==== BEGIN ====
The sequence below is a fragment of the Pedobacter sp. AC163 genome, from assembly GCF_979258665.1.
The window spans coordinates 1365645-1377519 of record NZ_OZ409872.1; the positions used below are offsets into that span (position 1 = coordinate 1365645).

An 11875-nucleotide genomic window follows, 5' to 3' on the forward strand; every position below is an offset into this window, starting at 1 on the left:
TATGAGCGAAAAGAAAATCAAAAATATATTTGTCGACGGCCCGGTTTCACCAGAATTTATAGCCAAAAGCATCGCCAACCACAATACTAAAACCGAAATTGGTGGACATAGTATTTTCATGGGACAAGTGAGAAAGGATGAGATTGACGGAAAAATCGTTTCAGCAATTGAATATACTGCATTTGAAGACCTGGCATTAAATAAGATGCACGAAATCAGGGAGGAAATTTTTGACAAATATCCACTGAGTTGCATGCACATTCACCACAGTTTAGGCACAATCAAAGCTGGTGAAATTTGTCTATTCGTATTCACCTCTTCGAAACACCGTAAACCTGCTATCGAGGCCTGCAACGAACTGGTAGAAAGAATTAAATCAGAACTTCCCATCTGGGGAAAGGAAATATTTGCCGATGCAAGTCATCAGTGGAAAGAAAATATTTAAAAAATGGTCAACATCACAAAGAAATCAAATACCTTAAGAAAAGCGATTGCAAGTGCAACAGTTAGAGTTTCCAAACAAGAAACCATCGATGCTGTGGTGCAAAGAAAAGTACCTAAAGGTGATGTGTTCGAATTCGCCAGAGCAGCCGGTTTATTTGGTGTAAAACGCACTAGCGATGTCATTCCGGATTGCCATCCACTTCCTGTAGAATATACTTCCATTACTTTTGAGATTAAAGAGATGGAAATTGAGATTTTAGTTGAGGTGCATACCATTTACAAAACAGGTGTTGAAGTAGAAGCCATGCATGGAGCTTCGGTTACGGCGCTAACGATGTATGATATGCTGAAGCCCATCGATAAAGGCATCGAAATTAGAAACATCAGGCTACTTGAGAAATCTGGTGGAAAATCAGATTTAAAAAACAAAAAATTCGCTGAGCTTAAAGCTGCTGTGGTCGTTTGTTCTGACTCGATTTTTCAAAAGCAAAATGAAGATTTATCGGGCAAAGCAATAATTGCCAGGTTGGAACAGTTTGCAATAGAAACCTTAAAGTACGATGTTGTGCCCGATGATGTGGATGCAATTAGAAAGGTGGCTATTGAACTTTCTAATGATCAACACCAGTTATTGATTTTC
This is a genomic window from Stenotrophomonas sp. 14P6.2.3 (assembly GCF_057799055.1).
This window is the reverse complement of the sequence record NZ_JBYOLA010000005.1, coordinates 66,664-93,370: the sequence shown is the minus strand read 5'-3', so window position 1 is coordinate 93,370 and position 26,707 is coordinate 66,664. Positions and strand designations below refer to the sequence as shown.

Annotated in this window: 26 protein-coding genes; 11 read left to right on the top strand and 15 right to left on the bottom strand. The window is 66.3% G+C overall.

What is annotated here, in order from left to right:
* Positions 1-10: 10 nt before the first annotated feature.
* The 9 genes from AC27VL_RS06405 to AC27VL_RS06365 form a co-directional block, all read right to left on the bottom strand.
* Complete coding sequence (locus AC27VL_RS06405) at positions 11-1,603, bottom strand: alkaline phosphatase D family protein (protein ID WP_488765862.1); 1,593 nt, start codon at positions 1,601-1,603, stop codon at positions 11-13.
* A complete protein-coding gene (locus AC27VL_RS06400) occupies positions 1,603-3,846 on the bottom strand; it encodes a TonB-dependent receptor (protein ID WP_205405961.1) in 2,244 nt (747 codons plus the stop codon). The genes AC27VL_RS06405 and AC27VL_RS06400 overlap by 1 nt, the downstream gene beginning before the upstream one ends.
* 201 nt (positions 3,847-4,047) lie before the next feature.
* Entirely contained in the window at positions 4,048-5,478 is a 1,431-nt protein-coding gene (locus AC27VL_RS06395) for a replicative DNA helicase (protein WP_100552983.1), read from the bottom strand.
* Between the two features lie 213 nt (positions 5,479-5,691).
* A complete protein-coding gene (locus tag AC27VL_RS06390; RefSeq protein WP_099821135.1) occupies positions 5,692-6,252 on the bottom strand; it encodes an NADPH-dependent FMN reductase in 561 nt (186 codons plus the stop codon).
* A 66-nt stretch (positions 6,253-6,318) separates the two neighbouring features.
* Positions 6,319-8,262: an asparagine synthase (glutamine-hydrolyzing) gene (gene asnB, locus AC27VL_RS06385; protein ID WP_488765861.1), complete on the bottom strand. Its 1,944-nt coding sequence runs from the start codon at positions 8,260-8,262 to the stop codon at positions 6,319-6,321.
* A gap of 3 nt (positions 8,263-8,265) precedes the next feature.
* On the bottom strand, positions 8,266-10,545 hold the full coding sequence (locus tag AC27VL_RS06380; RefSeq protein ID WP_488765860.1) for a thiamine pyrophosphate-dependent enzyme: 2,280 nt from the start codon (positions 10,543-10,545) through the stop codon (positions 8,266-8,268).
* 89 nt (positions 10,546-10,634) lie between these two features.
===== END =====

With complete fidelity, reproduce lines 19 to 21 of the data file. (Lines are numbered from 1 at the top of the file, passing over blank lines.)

* A gap of 3 nt (positions 8,263-8,265) precedes the next feature.
* On the bottom strand, positions 8,266-10,545 hold the full coding sequence (locus tag AC27VL_RS06380; RefSeq protein ID WP_488765860.1) for a thiamine pyrophosphate-dependent enzyme: 2,280 nt from the start codon (positions 10,543-10,545) through the stop codon (positions 8,266-8,268).
* 89 nt (positions 10,546-10,634) lie between these two features.